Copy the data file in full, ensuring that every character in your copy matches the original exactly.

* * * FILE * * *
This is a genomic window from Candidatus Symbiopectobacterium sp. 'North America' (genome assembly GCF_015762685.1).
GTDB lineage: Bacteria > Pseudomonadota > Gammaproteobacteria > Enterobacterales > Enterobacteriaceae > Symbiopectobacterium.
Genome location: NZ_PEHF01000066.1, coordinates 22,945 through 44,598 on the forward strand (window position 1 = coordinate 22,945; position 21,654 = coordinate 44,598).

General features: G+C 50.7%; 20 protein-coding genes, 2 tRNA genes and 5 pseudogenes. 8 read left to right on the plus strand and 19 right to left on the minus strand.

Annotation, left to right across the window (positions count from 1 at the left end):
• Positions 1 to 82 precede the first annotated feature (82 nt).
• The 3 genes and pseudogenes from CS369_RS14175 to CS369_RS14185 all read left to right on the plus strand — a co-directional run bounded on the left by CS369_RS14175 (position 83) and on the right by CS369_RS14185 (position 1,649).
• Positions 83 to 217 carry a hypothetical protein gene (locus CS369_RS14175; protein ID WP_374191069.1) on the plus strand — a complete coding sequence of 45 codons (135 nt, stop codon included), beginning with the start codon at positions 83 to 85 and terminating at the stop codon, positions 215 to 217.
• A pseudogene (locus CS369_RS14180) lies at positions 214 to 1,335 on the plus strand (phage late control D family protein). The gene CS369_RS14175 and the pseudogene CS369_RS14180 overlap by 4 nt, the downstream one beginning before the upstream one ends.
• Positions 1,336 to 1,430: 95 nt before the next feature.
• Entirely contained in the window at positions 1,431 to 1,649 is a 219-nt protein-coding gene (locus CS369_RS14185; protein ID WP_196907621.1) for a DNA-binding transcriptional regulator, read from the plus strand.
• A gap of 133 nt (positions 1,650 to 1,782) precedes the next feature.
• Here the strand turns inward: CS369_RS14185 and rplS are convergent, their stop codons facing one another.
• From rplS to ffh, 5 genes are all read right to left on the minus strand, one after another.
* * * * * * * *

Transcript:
This is a genomic window from Candidatus Symbiopectobacterium sp. 'North America' (genome assembly GCF_015762685.1).
GTDB lineage: Bacteria > Pseudomonadota > Gammaproteobacteria > Enterobacterales > Enterobacteriaceae > Symbiopectobacterium.
Genome location: NZ_PEHF01000066.1, coordinates 22,945 through 44,598 on the forward strand (window position 1 = coordinate 22,945; position 21,654 = coordinate 44,598).

General features: G+C 50.7%; 20 protein-coding genes, 2 tRNA genes and 5 pseudogenes. 8 read left to right on the plus strand and 19 right to left on the minus strand.

Annotation, left to right across the window (positions count from 1 at the left end):
• Positions 1 to 82 precede the first annotated feature (82 nt).
• The 3 genes and pseudogenes from CS369_RS14175 to CS369_RS14185 all read left to right on the plus strand — a co-directional run bounded on the left by CS369_RS14175 (position 83) and on the right by CS369_RS14185 (position 1,649).
• Positions 83 to 217 carry a hypothetical protein gene (locus CS369_RS14175; protein ID WP_374191069.1) on the plus strand — a complete coding sequence of 45 codons (135 nt, stop codon included), beginning with the start codon at positions 83 to 85 and terminating at the stop codon, positions 215 to 217.
• A pseudogene (locus CS369_RS14180) lies at positions 214 to 1,335 on the plus strand (phage late control D family protein). The gene CS369_RS14175 and the pseudogene CS369_RS14180 overlap by 4 nt, the downstream one beginning before the upstream one ends.
• Positions 1,336 to 1,430: 95 nt before the next feature.
• Entirely contained in the window at positions 1,431 to 1,649 is a 219-nt protein-coding gene (locus CS369_RS14185; protein ID WP_196907621.1) for a DNA-binding transcriptional regulator, read from the plus strand.
• A gap of 133 nt (positions 1,650 to 1,782) precedes the next feature.
• Here the strand turns inward: CS369_RS14185 and rplS are convergent, their stop codons facing one another.
• From rplS to ffh, 5 genes are all read right to left on the minus strand, one after another.